Casino capitalism coming unstuck?
Now then! But it is true that Ricardo Leiman has resigned after the commodities trader announced its first quarterly loss for more than a decade. The 45-year-old Brazilian will, however, continue to advise Noble Group, having announced his departure for "personal reasons".
What's happened, then?
Mr Leiman and the company's founder, Richard Elman, who will take his place for now, probably spit tacks every time someone compares what their company does to gambling. But it has been caught out by sharp swings in the price of cotton.
Shouldn't Mr Leiman have been good at this?
You'd think so. He's been with Noble since 2006, having started his career with the French bank Crédit Lyonnais in Brazil. He's also worked at Louis Dreyfus Commodities, Eximcoop in the Netherlands and Trader Classified Media in London and Paris.
This sort of business isn't exactly forgiving, though.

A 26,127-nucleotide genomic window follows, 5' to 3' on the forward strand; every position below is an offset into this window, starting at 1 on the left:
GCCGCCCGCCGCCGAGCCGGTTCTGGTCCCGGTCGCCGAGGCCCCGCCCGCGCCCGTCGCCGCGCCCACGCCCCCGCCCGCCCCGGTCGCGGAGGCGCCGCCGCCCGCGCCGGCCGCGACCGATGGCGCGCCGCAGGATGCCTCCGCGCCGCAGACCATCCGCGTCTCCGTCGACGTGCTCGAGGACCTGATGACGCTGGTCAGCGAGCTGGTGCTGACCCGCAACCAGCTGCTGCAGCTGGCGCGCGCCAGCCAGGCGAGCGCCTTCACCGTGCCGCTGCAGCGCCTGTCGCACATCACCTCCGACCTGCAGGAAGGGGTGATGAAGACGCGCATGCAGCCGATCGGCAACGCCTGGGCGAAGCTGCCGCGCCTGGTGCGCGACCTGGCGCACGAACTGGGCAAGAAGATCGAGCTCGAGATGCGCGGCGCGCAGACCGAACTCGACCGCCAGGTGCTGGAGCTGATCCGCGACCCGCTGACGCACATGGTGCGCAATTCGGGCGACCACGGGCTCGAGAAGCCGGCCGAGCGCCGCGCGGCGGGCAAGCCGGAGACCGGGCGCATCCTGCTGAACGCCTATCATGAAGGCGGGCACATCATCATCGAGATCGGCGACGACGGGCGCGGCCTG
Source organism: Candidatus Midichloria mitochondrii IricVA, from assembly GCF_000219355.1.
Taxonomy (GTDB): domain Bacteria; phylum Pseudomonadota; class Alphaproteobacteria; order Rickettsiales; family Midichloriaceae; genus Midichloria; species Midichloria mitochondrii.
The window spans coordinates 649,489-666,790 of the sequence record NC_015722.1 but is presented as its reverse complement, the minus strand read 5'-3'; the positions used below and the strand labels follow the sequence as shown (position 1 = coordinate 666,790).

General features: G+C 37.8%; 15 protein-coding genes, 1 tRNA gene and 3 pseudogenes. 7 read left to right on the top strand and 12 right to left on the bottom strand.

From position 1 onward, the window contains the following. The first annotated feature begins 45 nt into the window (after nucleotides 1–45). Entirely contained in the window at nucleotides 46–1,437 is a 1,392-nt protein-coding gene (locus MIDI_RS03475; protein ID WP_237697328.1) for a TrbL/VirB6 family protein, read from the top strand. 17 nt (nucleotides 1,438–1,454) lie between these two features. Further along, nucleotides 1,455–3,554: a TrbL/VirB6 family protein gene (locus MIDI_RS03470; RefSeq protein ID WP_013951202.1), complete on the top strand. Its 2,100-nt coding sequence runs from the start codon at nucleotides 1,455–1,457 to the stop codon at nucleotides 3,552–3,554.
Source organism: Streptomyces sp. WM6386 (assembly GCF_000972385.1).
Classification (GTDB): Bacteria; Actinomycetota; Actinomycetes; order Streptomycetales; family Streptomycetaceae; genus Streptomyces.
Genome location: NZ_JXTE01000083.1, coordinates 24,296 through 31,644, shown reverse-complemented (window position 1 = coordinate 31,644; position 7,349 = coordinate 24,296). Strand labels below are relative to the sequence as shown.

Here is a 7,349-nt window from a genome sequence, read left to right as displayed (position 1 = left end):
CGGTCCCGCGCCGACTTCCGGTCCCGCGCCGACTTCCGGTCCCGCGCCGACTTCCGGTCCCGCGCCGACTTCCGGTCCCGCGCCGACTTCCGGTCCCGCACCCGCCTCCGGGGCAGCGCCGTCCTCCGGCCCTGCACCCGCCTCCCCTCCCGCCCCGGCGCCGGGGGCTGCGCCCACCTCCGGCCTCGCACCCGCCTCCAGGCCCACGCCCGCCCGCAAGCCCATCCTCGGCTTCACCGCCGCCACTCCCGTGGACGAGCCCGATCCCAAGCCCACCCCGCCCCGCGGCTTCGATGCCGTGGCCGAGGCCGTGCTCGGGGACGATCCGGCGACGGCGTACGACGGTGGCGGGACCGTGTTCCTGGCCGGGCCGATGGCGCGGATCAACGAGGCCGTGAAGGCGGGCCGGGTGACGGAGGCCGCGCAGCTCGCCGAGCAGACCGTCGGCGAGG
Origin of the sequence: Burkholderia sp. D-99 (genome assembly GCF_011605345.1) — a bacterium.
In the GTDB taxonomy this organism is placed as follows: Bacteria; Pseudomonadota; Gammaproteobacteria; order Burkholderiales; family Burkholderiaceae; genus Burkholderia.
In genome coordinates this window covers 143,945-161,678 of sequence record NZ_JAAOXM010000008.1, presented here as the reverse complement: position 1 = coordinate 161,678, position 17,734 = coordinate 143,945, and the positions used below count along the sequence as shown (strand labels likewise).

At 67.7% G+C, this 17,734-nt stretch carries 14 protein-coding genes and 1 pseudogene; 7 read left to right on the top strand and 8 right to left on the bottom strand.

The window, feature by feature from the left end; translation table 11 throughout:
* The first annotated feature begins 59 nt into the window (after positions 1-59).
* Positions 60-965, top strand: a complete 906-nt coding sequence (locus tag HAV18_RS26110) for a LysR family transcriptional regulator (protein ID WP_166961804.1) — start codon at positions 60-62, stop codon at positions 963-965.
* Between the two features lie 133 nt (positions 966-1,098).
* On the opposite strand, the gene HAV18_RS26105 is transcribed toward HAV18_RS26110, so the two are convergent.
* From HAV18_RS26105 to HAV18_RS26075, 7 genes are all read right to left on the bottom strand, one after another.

Far from it. Glencore, the commodities giant, also lost money on cotton in the first half of the year and fired the man in charge of that division. Mr Leiman had been overseeing a possible spin-off of the Singapore-listed group's agricultural division, Noble Agri. His departure leaves this open to question. It's also spooked the bond markets.
It's not the only challenge he's faced, is it?
No. Mr Leiman was involved in controversy back in March when he indicated that Noble would pay export taxes demanded by the then embattled President of Ivory Coast Laurent Gbagbo. It was feared the latter would confiscate cocoa stocks if they did not, although other traders said they would not pay up and Noble later clarified its comments. Mr Gbagbo was arrested in April, solving that little problem.
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